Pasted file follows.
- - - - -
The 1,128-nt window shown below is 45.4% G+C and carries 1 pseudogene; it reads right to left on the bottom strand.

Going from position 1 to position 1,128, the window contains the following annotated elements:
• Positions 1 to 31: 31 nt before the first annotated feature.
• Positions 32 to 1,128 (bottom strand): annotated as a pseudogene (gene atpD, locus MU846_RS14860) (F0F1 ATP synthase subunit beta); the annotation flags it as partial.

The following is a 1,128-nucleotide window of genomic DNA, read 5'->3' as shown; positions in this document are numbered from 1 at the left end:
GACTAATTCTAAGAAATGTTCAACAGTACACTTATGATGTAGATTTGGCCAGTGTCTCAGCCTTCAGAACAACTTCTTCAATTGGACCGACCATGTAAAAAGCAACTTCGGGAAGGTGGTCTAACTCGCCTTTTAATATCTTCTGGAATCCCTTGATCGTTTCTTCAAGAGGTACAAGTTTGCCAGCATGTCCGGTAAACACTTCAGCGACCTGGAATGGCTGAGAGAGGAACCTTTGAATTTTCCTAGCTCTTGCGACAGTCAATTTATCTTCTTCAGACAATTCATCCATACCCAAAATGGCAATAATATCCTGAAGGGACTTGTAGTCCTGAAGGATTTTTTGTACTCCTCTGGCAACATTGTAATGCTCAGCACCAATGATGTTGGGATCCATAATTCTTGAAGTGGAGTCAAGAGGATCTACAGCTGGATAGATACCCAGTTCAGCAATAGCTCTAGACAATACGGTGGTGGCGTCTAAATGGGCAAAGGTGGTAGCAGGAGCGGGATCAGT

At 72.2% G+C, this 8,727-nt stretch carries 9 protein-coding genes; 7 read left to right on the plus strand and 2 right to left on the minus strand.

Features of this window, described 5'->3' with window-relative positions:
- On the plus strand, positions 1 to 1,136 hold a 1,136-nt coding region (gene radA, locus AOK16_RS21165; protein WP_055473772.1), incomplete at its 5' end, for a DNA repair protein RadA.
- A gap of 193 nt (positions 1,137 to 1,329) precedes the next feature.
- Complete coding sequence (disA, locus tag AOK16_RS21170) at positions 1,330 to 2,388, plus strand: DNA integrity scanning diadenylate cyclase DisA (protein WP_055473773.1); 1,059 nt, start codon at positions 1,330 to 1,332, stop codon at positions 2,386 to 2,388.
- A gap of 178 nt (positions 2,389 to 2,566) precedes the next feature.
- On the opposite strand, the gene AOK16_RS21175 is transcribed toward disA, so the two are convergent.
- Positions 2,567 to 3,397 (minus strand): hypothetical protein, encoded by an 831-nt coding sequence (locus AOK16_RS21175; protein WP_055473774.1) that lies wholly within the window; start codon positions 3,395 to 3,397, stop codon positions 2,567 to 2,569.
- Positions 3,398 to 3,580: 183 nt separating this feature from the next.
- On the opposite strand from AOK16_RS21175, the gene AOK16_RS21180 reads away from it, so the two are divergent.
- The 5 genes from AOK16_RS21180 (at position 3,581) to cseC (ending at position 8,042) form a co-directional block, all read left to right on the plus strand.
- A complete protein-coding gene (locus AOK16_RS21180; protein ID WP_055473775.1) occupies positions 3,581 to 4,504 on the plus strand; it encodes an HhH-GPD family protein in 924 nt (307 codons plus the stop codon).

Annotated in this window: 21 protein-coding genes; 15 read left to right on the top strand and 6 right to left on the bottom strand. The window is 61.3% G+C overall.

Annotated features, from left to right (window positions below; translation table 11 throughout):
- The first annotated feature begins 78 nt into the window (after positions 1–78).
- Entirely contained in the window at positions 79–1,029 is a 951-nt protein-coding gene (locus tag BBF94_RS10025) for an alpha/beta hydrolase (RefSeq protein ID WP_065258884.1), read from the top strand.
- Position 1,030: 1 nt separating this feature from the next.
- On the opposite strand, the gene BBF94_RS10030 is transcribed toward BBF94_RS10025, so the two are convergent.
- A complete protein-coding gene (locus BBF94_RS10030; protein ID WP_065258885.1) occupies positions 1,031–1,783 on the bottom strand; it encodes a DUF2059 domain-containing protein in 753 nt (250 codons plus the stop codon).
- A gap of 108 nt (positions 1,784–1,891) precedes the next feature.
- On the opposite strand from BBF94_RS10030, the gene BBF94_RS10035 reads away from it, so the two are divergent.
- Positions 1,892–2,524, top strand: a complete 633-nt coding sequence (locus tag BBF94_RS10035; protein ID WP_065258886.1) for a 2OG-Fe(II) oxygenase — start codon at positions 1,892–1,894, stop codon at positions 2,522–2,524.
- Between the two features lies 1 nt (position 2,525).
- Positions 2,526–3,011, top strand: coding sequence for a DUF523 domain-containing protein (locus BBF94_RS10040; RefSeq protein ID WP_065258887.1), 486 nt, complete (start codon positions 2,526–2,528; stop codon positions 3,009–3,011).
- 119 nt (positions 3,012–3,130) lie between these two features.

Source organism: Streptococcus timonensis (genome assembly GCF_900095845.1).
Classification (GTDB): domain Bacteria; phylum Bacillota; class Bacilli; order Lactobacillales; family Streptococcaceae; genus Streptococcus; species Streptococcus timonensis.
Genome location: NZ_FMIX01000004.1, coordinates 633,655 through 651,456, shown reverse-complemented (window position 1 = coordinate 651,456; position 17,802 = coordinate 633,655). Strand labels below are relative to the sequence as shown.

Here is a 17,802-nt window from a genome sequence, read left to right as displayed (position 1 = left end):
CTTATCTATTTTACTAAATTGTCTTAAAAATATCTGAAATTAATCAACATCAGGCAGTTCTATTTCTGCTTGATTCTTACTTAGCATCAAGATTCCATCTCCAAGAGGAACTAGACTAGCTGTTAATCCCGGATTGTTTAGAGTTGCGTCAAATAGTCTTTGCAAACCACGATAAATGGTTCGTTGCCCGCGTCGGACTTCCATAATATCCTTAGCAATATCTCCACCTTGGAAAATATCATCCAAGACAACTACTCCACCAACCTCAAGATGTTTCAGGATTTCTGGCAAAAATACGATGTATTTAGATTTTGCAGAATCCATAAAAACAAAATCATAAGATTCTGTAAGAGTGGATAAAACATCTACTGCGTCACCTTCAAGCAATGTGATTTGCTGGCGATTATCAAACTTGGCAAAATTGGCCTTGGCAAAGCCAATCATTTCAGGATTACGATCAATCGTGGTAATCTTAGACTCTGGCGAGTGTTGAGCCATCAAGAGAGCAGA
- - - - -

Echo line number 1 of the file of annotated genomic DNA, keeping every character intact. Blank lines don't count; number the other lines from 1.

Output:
The 1,128-nt window shown below is 45.4% G+C and carries 1 pseudogene; it reads right to left on the bottom strand.